Is there a fair way of reimbursing therapies for rare diseases?
How can therapies for rare diseases be fairly reimbursed for all stakeholders? This question has been addressed at this year's congress "Orphan Drugs and Rare Diseases Europe 2019" in London. Prof. Matthias P. Schönermark, M.D., Ph.D., managing partner of SKC consulting, had been chairman of the event and examined the challenges of market access for innovative therapies for rare genetic disorders.
He argued that industry and payers need to improve their collaboration to secure a market for rare disease therapies: Uncertainties about the efficiency, durability, sustainability and safety of therapies for genetic diseases are creating high risks on both sides. Pharmaceutical companies face the challenge of obtaining a fair reimbursement price for their single-use therapies. To date, however, payers have not been able to assess the long-term efficacy of the treatment. Novel reimbursement models have already been devised. They involve the sharing of risk between the two parties. Still, there are only a few individual contracts with individual health insurances.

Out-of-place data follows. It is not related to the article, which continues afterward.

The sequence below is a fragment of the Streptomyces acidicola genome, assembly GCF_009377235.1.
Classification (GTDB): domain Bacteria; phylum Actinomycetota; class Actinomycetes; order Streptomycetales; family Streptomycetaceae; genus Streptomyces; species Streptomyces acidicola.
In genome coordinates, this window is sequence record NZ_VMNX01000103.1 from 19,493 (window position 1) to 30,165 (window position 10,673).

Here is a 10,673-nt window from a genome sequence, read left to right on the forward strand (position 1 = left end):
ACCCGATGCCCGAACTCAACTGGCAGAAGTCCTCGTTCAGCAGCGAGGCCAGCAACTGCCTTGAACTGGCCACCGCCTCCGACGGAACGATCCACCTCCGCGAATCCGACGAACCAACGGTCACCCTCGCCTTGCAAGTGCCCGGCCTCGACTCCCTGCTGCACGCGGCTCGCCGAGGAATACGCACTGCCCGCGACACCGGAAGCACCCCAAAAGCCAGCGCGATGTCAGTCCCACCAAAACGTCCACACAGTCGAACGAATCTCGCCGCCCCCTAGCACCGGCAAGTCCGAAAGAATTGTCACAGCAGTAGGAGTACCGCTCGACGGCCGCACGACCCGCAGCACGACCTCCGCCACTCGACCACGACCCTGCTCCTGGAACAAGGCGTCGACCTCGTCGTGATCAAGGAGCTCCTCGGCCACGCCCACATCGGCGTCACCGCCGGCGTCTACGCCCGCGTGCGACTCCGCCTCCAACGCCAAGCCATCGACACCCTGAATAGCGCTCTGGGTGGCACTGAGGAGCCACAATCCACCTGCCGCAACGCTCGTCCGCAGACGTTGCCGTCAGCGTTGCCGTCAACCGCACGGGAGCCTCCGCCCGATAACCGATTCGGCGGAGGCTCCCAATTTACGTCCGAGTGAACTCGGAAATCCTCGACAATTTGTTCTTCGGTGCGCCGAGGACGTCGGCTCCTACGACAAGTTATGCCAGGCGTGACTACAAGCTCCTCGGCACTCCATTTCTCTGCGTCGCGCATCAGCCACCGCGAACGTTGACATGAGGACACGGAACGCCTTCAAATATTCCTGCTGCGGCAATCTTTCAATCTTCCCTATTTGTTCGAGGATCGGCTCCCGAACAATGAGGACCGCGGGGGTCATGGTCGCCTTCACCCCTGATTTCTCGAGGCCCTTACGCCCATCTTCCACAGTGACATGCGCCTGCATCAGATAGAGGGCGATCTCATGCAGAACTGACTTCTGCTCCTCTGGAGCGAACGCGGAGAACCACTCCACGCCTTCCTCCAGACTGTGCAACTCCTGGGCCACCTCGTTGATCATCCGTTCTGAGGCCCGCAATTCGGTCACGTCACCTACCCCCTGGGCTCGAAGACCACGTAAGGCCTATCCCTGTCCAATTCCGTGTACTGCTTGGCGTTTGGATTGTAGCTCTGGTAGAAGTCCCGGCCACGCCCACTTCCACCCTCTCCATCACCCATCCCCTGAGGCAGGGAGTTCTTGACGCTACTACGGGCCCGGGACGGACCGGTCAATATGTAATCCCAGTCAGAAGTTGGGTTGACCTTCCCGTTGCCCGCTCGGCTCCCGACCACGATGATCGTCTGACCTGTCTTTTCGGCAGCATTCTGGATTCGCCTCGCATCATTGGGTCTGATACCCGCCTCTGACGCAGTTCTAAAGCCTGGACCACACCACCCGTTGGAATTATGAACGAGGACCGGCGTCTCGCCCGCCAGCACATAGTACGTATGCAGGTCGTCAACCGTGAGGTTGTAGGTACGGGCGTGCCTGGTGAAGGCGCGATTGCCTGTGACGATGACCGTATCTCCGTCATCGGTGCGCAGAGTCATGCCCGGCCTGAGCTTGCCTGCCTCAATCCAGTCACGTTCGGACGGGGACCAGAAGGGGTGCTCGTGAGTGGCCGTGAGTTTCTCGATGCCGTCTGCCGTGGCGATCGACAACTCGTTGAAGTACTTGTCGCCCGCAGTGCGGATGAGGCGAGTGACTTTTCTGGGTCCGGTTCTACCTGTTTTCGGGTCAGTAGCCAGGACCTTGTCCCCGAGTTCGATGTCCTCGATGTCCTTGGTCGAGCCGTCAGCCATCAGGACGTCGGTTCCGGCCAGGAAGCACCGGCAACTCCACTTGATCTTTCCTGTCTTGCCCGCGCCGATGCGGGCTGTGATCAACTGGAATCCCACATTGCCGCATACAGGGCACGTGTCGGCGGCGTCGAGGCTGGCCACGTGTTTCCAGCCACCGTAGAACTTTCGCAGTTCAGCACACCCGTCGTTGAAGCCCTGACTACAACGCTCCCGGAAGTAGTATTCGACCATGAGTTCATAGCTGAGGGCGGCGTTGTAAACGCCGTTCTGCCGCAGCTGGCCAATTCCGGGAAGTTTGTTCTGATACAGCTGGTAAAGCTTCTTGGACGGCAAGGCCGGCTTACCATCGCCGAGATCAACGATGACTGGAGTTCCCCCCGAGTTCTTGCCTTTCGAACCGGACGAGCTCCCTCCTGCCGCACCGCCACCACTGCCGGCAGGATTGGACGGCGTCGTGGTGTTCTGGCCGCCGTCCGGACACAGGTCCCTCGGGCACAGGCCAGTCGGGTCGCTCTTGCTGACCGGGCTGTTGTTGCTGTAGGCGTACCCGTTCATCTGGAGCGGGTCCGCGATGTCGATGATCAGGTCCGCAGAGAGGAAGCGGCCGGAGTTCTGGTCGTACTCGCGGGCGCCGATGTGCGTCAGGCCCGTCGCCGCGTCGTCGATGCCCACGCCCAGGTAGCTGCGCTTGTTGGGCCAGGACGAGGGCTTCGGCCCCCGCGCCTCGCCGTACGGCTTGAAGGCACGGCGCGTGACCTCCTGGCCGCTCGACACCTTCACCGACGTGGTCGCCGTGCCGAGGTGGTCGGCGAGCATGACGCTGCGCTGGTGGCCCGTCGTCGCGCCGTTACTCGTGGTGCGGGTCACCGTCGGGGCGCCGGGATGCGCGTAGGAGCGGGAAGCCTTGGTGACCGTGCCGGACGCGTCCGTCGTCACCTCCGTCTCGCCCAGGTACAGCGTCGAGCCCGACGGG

Prof. Schönermark also emphasized the developments of curative gene therapies in the field of haemophilia. For the first time, there are treatment options for a larger patient population, that are possibly leading to significant budget effects.
SKC consulting supported the congress "Orphan Drugs and Rare Disease Europe 2019" as gold sponsor. Background information about the topic Orphan Drugs in Germany can be found in our corresponding white paper "Orphan Drugs in Germany - Lessons learned from AMNOG, best and worst practices and strategic implications.".
BY Prof. Matthias P. Schönermark, M.D., Ph.D., managing director and Karolin Priese, Dipl.-Kauffrau